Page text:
Small Donor Solutions for Big Money: The 2014 Elections and Beyond

There’s no denying it. Big money in elections is getting bigger and the increased cost of elections is fueled by a shrinking handful of America’s wealthiest individuals. Many solution-oriented advocates believe one of the major paths to reversing this trend is investing in small donor-driven campaigns. This report reviews the status of this policy in light of 2014 election spending and the challenges of the post-Citizens United campaign finance era.

There’s some good news. State-level, broad “clean elections” models are still drawing in hundreds of candidates, with Connecticut leading the way. Our analysis shows federal small dollar matching systems like the Government by the People Act could also be effective, even in the imperfect world of growing outside spending. In fact, most House winners could have been competitively funded with this federal program. Finally, Americans are making small political donations on a large scale collectively.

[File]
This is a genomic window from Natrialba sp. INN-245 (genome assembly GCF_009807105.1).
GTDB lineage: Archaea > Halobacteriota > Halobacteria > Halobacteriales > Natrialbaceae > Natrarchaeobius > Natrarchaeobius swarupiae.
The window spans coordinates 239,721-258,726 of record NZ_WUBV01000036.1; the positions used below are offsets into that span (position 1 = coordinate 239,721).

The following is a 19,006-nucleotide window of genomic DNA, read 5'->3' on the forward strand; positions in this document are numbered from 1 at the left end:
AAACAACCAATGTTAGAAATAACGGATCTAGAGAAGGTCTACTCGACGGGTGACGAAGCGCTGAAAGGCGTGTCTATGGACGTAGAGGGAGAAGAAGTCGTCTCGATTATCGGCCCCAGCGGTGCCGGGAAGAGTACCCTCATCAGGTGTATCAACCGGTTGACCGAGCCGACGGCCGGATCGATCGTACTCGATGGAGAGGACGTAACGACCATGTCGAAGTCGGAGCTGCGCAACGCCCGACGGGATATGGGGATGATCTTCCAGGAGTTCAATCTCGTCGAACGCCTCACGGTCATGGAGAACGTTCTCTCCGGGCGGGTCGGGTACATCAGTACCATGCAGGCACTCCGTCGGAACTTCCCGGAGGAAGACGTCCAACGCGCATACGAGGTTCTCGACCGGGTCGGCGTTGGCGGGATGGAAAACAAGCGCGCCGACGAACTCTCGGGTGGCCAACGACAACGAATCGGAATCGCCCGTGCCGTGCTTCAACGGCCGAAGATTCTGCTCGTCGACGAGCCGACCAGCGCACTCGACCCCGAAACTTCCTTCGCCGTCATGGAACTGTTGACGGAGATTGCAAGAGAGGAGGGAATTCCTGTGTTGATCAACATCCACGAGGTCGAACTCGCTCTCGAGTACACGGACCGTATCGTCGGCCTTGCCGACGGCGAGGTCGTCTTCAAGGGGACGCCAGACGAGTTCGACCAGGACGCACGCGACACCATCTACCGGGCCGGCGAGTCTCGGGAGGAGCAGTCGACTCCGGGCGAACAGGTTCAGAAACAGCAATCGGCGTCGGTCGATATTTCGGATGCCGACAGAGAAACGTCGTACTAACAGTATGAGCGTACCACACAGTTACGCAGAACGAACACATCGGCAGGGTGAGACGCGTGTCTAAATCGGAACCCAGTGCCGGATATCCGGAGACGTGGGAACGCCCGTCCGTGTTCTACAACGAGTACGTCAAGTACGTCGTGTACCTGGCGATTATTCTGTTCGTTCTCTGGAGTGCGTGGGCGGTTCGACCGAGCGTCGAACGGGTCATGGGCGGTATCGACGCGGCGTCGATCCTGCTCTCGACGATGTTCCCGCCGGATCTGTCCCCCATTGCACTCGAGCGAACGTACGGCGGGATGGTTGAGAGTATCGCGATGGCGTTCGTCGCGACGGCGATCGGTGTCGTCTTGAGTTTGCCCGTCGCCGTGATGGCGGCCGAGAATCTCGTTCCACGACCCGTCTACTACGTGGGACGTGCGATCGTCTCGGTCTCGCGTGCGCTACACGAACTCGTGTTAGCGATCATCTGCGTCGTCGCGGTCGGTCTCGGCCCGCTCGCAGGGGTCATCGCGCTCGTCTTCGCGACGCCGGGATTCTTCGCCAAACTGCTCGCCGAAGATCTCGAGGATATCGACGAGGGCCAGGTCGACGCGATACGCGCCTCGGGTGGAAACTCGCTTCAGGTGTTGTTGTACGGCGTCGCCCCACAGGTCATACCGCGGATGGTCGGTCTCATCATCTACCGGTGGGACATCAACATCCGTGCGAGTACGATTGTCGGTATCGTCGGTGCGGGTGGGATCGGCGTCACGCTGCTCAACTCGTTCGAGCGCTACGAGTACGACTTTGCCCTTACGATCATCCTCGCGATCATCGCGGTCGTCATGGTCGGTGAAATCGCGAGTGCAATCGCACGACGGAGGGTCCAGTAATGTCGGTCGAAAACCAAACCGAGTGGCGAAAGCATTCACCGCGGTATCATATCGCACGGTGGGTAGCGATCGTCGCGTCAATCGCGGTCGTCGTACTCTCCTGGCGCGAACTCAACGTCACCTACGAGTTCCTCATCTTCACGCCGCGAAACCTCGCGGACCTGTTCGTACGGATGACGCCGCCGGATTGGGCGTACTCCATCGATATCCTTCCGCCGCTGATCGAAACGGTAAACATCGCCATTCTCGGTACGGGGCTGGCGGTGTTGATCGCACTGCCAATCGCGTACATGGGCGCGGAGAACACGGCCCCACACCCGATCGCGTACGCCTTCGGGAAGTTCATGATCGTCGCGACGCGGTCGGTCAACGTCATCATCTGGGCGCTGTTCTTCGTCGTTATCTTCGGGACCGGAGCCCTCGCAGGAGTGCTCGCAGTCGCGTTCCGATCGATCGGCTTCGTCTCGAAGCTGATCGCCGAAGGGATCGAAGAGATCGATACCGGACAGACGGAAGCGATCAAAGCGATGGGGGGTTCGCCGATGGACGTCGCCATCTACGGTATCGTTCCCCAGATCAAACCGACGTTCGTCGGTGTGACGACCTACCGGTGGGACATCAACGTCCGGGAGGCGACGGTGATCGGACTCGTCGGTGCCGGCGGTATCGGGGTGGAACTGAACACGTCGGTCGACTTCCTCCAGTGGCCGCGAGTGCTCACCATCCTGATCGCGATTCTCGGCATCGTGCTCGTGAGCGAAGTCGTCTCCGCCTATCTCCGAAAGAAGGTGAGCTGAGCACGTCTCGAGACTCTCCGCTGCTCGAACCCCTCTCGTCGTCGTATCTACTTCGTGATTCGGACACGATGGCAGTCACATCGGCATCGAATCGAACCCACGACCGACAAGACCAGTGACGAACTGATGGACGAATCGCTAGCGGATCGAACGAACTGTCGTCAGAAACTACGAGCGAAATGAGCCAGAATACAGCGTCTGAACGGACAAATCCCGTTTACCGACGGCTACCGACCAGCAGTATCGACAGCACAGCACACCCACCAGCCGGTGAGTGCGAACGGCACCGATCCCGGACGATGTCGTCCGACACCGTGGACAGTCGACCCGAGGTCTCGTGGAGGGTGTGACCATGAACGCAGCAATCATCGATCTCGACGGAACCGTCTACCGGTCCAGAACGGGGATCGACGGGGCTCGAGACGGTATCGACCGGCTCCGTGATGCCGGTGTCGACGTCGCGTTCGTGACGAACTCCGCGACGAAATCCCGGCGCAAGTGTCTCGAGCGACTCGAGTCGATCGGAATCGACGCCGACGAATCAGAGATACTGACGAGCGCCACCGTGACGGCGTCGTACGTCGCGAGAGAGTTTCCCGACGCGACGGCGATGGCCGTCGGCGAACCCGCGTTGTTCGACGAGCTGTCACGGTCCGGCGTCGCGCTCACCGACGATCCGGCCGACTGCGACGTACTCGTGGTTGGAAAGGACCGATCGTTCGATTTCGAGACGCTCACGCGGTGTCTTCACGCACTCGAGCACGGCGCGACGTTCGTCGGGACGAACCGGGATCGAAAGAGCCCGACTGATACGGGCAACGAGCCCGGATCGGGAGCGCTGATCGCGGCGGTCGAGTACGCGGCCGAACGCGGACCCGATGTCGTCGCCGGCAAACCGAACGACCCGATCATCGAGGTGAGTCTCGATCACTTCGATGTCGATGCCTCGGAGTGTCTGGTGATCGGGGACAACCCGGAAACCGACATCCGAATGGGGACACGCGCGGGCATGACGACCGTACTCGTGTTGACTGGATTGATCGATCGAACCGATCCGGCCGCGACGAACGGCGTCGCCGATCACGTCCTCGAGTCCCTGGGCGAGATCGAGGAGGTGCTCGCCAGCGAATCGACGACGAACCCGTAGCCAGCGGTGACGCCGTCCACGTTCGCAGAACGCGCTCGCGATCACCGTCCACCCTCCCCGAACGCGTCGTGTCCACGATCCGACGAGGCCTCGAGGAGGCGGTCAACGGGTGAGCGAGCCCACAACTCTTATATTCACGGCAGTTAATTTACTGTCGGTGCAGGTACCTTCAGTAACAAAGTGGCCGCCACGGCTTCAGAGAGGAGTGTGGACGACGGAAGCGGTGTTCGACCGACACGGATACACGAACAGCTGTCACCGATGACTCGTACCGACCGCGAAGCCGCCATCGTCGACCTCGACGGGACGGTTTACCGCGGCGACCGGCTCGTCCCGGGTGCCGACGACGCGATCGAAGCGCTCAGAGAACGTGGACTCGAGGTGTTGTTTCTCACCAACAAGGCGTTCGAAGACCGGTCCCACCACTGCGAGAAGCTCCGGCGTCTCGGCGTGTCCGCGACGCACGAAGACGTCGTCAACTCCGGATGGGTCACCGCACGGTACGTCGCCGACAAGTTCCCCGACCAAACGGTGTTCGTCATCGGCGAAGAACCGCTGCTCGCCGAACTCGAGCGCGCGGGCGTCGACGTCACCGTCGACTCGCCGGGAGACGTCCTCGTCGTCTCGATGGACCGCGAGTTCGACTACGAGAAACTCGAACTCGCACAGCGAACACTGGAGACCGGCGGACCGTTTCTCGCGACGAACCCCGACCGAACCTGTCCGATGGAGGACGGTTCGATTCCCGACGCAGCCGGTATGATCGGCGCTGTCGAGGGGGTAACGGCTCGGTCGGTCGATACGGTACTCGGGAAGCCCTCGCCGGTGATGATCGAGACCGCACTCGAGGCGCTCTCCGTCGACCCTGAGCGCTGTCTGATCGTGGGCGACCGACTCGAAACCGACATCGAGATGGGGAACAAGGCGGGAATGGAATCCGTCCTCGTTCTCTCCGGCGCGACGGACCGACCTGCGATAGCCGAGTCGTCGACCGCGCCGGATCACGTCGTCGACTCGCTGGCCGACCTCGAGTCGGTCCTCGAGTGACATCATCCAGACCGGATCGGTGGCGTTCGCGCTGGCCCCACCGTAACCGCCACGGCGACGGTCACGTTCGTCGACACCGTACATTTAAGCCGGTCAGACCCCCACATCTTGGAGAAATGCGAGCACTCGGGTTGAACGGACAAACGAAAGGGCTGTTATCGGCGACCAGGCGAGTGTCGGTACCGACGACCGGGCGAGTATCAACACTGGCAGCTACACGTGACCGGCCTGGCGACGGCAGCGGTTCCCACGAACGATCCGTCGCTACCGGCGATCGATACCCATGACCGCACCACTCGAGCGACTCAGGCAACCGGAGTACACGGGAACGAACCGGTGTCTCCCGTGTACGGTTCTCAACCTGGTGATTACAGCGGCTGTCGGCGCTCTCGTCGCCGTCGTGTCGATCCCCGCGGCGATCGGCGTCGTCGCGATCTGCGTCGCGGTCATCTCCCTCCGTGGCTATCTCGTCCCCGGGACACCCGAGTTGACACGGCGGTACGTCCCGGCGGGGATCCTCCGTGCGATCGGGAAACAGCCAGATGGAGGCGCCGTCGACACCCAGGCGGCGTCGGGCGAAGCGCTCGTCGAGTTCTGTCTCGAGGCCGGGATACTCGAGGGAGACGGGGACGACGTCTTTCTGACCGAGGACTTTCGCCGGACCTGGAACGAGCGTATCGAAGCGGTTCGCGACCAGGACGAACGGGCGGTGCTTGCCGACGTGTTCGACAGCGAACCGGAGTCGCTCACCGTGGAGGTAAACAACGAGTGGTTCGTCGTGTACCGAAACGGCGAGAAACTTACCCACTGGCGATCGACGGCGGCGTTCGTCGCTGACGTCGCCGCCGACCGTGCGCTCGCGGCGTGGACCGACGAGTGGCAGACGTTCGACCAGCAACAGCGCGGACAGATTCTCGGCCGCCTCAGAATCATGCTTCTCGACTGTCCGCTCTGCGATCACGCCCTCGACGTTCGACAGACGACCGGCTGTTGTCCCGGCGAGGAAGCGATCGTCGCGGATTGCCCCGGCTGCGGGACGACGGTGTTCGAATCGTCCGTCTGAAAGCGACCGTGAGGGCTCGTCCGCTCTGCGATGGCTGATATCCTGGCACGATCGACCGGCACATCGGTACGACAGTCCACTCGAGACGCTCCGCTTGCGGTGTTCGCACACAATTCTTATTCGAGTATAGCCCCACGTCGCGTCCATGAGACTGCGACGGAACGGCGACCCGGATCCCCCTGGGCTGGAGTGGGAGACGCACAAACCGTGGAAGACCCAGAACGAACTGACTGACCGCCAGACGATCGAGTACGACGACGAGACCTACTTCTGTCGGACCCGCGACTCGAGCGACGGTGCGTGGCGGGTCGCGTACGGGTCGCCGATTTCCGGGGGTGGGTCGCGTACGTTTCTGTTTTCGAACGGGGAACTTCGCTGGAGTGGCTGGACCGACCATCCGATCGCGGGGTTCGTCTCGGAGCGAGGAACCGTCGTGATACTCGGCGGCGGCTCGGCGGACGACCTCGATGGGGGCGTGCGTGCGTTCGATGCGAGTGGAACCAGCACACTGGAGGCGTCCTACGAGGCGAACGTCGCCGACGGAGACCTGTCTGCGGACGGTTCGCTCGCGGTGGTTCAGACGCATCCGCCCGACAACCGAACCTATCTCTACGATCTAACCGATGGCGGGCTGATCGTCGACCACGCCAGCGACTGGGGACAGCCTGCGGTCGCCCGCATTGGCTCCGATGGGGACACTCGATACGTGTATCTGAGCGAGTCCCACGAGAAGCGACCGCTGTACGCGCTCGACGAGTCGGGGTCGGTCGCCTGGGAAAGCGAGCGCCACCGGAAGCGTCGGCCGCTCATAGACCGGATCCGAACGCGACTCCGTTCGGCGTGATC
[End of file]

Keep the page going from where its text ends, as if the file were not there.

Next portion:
Using data currently available, our initial analyses of 2014 elections surfaced these key findings:

  • Nearly 300 officials elected this fall in Connecticut, Maine, and Arizona ran with public grants after raising local, small donations.
  • A full 84 percent of incoming Connecticut state officials were elected under the state’s Citizens’ Election Program, including all six statewide winners.
  • Since 2010, Connecticut candidates have reduced their financial reliance on the wealthiest zip codes in the state and increased their reliance on donations from middle and low income areas.
  • A majority of winning legislative candidates participated in Maine’s Clean Elections program.
  • At the federal level, outside spending mattered tremendously in a small set of key races, but it is traditional candidate fundraising that most candidates still rely on.
  • The vast majority of 2014 House winners, had they used the Government by the People Act, would have had sufficient funds, if not more, to compete this past cycle, including in many of the races with outside spending.
  • Small donors, those donating $200 or less, gave a combined $1 billion to federal candidates, party committees, and political action committees (PACs) this cycle. While federal candidates can do more to reach small donors, Americans have shown their willingness, in large numbers, to engage politically through small contributions.

Download the full report.